U.S. officials dismiss report of Israeli spies
The Washington Post
WASHINGTON — An array of U.S. officials have dismissed reports that the U.S. government had broken up an Israeli espionage ring that consisted of young Israelis attempting to penetrate U.S. agencies by selling artwork in federal buildings.
"This seems to be an urban myth that has been circulating for months," said Justice Department spokeswoman Susan Dryden on Tuesday.
"The department has no information at this time to substantiate these widespread reports about Israeli art students involved in espionage."
Several officials said the allegations — first reported by a French online publication and later by other news organizations — of a massive U.S. probe of Israeli spies appear to have been circulated by a single employee of the Drug Enforcement Administration (DEA) who is angry that his theories have not gained currency.
This week, the Paris-based Intelligence Online service quoted from what it said was a 61-page report by a federal task force, led by the DEA, which said that 120 Israelis posing as art students had been deported as part of an espionage crackdown and that the spy scandal had been hushed up.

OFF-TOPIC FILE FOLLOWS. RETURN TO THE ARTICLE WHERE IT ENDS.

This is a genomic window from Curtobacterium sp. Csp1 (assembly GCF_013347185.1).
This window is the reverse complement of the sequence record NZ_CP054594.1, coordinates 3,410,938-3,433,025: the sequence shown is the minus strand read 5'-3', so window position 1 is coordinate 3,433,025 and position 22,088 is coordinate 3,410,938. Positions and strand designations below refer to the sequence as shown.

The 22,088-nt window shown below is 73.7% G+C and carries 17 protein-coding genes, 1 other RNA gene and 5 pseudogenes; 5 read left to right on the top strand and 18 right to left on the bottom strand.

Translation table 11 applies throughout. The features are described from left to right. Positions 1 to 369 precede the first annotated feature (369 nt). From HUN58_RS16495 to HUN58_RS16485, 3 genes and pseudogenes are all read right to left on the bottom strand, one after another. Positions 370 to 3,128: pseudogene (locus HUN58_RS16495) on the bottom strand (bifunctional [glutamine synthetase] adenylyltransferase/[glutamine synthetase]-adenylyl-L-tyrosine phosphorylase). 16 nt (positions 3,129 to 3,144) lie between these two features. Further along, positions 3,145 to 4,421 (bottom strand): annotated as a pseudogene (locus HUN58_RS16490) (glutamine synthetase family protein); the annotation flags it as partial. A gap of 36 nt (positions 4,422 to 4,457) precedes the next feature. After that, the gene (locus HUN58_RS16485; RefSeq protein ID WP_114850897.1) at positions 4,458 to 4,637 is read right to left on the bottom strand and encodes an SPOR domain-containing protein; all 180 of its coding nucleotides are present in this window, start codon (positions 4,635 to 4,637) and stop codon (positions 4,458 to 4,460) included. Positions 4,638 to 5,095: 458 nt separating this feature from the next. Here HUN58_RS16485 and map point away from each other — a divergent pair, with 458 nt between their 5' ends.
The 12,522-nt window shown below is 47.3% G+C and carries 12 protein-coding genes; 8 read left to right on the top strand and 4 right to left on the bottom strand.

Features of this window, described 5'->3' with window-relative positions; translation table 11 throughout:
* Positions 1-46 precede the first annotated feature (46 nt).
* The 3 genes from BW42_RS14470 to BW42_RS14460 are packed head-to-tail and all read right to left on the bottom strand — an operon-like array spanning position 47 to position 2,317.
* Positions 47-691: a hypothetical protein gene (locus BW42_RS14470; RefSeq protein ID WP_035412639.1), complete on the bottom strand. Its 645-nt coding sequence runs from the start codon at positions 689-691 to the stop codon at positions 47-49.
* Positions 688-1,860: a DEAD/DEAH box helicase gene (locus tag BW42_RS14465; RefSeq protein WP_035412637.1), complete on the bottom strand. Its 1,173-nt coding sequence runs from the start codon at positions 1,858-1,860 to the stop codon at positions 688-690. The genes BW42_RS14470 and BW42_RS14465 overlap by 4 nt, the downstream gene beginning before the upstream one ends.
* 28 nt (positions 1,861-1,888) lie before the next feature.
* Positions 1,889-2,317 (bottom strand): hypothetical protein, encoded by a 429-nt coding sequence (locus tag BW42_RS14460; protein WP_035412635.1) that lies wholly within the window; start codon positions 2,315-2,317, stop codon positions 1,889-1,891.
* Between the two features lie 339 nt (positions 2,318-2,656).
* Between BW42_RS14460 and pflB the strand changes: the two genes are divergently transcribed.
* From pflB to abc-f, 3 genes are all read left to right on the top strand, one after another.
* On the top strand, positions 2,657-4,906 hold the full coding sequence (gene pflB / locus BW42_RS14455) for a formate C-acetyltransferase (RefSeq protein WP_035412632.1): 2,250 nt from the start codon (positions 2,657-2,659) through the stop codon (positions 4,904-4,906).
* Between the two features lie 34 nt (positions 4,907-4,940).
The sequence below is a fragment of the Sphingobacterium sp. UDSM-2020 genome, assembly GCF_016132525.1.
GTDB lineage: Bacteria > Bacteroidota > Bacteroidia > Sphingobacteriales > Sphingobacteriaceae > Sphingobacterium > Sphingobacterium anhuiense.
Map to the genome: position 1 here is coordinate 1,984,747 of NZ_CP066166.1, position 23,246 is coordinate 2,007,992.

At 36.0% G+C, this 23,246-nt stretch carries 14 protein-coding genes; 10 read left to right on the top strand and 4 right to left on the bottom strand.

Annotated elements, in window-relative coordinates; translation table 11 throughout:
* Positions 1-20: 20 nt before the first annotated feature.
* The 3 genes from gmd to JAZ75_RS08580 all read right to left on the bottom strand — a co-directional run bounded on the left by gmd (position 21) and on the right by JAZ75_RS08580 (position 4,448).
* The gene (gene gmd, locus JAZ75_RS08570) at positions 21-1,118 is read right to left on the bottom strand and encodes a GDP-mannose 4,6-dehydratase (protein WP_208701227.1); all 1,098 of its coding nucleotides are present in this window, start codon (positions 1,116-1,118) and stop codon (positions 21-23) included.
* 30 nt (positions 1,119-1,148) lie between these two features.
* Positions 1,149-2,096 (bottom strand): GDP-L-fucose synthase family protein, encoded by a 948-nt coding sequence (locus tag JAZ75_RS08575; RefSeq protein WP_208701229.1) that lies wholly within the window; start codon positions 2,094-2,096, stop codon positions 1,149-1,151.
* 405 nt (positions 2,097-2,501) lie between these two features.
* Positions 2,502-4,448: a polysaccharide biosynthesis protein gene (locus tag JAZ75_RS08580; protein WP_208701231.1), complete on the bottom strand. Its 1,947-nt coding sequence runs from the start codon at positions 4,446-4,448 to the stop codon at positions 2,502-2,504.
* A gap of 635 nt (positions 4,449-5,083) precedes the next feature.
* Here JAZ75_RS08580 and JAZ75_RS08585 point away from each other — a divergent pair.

But two law-enforcement officials said the disgruntled DEA agent, who disagreed with the conclusion of FBI and CIA intelligence experts that no spying was taking place, appears to be leaking a memo that he himself wrote.
Immigration and Naturalization Service (INS) spokesman Russell Bergeron said several dozen Israelis in their 20s had been arrested and deported in the first nine months of 2001 for being employed without proper INS work papers. A law-enforcement official said some were investigated for possible fraud charges.
"These were routine, normal cases," Bergeron said. "I have no knowledge of any espionage-related issues with these people."
DEA spokesman Thomas Hinojosa said that multiple reports of suspicious activity on the part of young Israelis had come into the agency's Washington, D.C., headquarters from agents in the field.
The reports were summarized in a draft memo last year, but Hinojosa said he did not have a copy and could not vouch for the accuracy of news-media reports describing its contents.